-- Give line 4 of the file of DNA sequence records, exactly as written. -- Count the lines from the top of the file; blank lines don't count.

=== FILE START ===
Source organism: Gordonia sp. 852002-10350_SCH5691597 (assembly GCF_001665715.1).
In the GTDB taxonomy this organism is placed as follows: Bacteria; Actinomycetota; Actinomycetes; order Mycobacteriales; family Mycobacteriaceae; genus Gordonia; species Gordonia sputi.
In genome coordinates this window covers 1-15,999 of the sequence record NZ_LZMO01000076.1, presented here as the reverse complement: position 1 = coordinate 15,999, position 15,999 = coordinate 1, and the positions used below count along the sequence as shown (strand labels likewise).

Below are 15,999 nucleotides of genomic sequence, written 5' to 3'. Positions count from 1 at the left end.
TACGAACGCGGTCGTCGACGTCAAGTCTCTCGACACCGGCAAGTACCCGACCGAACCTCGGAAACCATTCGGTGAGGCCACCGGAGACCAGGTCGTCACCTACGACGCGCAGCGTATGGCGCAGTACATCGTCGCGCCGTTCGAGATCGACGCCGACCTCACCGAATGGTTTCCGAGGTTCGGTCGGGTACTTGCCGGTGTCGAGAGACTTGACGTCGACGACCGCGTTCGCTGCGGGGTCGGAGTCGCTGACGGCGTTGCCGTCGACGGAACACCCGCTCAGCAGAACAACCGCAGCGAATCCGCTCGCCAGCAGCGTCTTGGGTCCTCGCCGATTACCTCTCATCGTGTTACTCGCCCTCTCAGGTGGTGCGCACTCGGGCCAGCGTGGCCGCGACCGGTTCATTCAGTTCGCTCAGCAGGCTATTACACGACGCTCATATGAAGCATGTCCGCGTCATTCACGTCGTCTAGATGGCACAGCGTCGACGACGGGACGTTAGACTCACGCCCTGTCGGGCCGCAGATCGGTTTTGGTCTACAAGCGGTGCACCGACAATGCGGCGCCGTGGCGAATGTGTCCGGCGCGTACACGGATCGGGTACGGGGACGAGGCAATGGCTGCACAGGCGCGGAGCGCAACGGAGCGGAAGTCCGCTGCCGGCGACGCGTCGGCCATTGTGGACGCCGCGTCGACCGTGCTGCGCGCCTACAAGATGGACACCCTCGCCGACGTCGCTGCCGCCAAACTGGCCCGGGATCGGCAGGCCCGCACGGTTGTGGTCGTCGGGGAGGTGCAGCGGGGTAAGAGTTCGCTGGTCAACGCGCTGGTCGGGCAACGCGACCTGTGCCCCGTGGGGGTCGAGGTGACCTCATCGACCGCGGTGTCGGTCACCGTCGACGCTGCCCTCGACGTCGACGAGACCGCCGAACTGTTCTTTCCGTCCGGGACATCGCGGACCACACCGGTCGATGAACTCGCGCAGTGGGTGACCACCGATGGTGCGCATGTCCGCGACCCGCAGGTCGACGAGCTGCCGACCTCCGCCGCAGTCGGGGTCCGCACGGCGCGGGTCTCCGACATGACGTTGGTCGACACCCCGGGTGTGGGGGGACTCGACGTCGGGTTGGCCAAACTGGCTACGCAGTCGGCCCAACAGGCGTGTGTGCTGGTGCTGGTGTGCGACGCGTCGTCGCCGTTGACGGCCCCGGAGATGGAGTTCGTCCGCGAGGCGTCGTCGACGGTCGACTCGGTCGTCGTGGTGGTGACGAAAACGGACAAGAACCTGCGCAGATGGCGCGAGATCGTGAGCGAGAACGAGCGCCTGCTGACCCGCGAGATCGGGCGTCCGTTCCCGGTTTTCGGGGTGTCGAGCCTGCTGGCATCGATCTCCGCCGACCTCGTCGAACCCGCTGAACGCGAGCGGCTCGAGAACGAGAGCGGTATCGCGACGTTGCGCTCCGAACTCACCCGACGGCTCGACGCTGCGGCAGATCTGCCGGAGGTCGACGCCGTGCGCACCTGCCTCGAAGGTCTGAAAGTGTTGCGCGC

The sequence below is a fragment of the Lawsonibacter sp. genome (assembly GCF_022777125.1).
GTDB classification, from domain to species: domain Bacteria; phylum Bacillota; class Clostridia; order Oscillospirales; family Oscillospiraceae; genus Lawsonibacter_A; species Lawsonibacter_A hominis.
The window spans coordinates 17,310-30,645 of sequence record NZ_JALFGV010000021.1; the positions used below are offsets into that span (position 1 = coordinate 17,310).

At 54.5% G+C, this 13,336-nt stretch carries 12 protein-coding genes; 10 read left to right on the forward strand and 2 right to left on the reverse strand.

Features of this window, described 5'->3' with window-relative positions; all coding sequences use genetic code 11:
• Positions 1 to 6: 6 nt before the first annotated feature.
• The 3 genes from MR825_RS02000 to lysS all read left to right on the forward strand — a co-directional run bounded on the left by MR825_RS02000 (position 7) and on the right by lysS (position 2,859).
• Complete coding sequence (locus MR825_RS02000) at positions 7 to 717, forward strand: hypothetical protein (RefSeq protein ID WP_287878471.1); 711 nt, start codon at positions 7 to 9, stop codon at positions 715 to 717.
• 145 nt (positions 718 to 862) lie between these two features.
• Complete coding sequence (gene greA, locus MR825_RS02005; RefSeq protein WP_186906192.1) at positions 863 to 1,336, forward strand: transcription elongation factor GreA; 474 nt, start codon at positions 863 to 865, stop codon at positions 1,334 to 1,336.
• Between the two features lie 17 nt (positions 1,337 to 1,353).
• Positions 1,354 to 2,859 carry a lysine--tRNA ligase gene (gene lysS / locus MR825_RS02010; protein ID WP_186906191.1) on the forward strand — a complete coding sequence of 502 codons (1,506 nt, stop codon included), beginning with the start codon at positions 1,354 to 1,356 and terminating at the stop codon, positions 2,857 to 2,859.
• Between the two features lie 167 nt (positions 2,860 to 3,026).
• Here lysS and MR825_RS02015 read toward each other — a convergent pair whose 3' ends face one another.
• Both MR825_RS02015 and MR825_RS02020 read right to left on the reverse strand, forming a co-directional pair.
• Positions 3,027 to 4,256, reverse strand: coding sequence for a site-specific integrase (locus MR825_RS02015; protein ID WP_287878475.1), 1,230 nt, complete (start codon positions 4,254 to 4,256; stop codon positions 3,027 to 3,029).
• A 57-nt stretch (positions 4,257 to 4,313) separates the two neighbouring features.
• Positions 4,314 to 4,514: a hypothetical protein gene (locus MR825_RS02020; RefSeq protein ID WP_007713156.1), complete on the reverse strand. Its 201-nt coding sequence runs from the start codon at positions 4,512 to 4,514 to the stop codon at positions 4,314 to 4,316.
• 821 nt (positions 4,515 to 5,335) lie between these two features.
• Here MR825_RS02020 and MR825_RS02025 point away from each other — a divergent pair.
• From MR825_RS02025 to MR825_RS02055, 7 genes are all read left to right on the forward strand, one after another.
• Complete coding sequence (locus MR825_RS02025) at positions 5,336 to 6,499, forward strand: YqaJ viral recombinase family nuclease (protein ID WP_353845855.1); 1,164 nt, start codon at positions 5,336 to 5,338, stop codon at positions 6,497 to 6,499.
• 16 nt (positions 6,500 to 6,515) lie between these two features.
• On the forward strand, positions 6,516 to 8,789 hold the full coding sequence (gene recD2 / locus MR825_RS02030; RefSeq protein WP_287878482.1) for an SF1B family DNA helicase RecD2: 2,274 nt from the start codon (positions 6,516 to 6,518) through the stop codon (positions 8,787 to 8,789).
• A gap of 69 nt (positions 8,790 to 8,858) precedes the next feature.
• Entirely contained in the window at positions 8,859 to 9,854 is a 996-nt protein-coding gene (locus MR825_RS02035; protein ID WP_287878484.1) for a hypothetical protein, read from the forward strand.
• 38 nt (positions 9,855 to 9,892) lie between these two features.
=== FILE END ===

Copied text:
Below are 15,999 nucleotides of genomic sequence, written 5' to 3'. Positions count from 1 at the left end.